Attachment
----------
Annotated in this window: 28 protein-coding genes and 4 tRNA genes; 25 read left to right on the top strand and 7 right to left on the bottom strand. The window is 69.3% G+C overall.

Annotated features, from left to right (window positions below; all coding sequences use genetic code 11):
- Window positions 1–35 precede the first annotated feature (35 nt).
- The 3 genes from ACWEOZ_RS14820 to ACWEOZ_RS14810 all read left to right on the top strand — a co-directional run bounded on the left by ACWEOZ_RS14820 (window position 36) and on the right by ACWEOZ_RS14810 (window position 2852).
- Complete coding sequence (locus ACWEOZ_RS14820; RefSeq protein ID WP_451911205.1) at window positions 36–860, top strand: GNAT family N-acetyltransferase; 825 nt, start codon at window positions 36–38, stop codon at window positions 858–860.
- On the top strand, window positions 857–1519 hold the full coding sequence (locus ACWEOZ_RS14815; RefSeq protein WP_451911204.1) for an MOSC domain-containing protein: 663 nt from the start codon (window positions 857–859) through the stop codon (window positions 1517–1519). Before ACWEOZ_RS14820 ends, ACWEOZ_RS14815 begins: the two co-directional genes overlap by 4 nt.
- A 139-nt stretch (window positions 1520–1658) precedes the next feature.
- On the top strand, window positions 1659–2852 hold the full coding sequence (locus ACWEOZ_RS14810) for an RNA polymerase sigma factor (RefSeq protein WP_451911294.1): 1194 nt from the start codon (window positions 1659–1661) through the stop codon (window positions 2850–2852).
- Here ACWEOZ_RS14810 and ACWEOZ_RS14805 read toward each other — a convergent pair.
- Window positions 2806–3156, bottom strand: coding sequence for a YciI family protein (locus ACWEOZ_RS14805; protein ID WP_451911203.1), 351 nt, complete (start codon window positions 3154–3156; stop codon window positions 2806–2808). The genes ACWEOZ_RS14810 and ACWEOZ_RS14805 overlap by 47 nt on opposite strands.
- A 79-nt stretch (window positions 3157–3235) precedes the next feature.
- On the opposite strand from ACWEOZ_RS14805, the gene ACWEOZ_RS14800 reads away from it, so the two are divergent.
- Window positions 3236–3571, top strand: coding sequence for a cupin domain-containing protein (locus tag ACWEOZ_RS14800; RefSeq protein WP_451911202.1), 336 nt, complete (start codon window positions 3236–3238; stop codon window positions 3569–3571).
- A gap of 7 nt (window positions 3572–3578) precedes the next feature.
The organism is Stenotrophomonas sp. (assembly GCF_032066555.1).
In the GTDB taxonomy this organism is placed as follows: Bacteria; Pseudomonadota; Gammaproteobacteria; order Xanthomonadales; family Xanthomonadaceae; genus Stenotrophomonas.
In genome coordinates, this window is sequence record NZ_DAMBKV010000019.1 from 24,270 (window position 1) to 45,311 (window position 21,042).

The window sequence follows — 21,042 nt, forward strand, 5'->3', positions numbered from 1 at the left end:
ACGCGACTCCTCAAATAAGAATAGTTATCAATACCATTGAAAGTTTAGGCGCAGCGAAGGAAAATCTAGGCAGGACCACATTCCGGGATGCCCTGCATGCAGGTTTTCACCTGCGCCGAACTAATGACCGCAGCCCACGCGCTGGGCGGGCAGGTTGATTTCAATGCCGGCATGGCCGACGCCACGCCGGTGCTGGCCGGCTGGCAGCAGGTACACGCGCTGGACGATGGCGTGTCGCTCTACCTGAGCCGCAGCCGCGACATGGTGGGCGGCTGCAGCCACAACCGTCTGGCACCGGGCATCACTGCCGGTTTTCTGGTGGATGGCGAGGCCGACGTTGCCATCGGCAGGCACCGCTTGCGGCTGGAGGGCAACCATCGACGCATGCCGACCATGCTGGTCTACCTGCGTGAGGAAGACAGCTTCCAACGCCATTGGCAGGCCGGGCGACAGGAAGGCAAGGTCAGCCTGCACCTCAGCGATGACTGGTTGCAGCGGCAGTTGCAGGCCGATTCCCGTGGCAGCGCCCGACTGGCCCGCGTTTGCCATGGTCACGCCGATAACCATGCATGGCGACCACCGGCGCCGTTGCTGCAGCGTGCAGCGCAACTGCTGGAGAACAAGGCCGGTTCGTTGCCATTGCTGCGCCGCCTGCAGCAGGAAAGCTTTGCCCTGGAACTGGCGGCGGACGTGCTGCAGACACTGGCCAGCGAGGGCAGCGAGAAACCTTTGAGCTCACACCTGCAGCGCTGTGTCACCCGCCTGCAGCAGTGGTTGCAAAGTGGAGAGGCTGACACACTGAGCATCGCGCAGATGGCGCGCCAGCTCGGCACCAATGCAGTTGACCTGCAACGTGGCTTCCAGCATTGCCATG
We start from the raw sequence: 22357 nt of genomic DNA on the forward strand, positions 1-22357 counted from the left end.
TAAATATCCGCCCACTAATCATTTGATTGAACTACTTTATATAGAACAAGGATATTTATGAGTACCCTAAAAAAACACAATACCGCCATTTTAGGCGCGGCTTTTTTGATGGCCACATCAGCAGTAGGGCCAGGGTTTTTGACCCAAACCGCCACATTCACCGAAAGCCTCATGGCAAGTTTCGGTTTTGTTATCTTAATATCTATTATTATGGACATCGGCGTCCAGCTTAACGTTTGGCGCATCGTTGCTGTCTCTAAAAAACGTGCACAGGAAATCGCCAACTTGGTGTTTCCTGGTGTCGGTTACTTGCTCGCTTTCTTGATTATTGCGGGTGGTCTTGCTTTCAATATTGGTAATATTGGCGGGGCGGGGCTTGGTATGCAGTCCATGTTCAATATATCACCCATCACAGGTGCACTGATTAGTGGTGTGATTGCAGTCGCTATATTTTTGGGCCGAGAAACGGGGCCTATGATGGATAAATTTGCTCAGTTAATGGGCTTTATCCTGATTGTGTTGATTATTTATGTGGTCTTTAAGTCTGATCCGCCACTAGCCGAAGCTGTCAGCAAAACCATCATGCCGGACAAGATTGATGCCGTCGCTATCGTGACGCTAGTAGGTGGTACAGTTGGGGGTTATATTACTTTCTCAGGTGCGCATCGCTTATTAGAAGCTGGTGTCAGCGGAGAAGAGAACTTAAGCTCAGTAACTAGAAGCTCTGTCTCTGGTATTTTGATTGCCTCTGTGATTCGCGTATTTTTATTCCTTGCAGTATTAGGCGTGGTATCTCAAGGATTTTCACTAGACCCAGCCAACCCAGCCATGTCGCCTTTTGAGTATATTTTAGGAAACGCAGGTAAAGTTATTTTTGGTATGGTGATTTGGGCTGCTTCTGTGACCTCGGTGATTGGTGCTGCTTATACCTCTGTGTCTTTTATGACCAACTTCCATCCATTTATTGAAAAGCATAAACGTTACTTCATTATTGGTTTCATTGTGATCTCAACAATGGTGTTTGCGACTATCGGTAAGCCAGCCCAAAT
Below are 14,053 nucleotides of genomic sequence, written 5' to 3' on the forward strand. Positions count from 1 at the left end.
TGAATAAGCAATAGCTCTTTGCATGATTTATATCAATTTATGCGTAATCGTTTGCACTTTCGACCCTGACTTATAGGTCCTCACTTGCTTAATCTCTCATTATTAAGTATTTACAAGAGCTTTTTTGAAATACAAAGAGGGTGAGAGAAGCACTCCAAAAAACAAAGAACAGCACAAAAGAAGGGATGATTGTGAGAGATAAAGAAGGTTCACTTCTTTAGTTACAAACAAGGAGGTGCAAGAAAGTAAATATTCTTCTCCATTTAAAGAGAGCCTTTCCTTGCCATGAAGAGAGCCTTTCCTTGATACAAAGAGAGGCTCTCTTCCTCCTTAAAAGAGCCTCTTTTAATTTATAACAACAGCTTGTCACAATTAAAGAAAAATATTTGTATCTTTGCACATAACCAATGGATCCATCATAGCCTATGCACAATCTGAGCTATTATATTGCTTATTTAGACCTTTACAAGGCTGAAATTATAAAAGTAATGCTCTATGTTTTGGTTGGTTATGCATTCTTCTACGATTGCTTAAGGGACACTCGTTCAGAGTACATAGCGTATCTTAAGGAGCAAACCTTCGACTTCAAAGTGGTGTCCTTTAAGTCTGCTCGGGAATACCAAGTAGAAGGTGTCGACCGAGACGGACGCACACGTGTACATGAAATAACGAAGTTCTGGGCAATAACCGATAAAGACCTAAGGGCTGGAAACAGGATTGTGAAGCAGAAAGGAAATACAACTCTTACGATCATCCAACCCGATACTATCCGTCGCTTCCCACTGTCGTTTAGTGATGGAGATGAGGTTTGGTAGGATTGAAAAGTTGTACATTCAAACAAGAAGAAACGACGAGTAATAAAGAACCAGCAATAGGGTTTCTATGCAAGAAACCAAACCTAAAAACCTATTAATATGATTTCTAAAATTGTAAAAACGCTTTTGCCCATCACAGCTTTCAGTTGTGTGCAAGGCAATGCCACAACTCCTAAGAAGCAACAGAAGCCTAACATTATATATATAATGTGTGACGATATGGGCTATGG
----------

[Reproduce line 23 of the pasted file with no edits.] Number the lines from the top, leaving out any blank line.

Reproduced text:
TGAATAAGCAATAGCTCTTTGCATGATTTATATCAATTTATGCGTAATCGTTTGCACTTTCGACCCTGACTTATAGGTCCTCACTTGCTTAATCTCTCATTATTAAGTATTTACAAGAGCTTTTTTGAAATACAAAGAGGGTGAGAGAAGCACTCCAAAAAACAAAGAACAGCACAAAAGAAGGGATGATTGTGAGAGATAAAGAAGGTTCACTTCTTTAGTTACAAACAAGGAGGTGCAAGAAAGTAAATATTCTTCTCCATTTAAAGAGAGCCTTTCCTTGCCATGAAGAGAGCCTTTCCTTGATACAAAGAGAGGCTCTCTTCCTCCTTAAAAGAGCCTCTTTTAATTTATAACAACAGCTTGTCACAATTAAAGAAAAATATTTGTATCTTTGCACATAACCAATGGATCCATCATAGCCTATGCACAATCTGAGCTATTATATTGCTTATTTAGACCTTTACAAGGCTGAAATTATAAAAGTAATGCTCTATGTTTTGGTTGGTTATGCATTCTTCTACGATTGCTTAAGGGACACTCGTTCAGAGTACATAGCGTATCTTAAGGAGCAAACCTTCGACTTCAAAGTGGTGTCCTTTAAGTCTGCTCGGGAATACCAAGTAGAAGGTGTCGACCGAGACGGACGCACACGTGTACATGAAATAACGAAGTTCTGGGCAATAACCGATAAAGACCTAAGGGCTGGAAACAGGATTGTGAAGCAGAAAGGAAATACAACTCTTACGATCATCCAACCCGATACTATCCGTCGCTTCCCACTGTCGTTTAGTGATGGAGATGAGGTTTGGTAGGATTGAAAAGTTGTACATTCAAACAAGAAGAAACGACGAGTAATAAAGAACCAGCAATAGGGTTTCTATGCAAGAAACCAAACCTAAAAACCTATTAATATGATTTCTAAAATTGTAAAAACGCTTTTGCCCATCACAGCTTTCAGTTGTGTGCAAGGCAATGCCACAACTCCTAAGAAGCAACAGAAGCCTAACATTATATATATAATGTGTGACGATATGGGCTATGG